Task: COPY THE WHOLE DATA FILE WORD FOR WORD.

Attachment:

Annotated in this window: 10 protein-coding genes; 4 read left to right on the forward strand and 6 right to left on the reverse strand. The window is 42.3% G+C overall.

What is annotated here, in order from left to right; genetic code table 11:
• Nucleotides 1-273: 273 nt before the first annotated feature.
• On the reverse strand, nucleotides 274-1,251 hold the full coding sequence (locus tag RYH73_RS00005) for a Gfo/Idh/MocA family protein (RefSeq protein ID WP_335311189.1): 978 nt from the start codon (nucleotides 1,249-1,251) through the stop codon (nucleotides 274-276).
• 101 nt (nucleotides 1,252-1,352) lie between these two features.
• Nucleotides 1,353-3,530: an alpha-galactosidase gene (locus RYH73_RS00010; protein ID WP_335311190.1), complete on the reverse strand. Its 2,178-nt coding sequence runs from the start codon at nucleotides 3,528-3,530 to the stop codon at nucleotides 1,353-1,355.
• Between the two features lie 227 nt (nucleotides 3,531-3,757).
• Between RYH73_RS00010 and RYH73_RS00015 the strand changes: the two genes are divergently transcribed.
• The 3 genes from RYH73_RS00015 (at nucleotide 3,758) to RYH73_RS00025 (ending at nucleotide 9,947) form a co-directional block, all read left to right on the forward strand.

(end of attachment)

Annotated in this window: 10 protein-coding genes; 4 read left to right on the forward strand and 6 right to left on the reverse strand. The window is 42.3% G+C overall.

What is annotated here, in order from left to right; genetic code table 11:
• Nucleotides 1-273: 273 nt before the first annotated feature.
• On the reverse strand, nucleotides 274-1,251 hold the full coding sequence (locus tag RYH73_RS00005) for a Gfo/Idh/MocA family protein (RefSeq protein ID WP_335311189.1): 978 nt from the start codon (nucleotides 1,249-1,251) through the stop codon (nucleotides 274-276).
• 101 nt (nucleotides 1,252-1,352) lie between these two features.
• Nucleotides 1,353-3,530: an alpha-galactosidase gene (locus RYH73_RS00010; protein ID WP_335311190.1), complete on the reverse strand. Its 2,178-nt coding sequence runs from the start codon at nucleotides 3,528-3,530 to the stop codon at nucleotides 1,353-1,355.
• Between the two features lie 227 nt (nucleotides 3,531-3,757).
• Between RYH73_RS00010 and RYH73_RS00015 the strand changes: the two genes are divergently transcribed.
• The 3 genes from RYH73_RS00015 (at nucleotide 3,758) to RYH73_RS00025 (ending at nucleotide 9,947) form a co-directional block, all read left to right on the forward strand.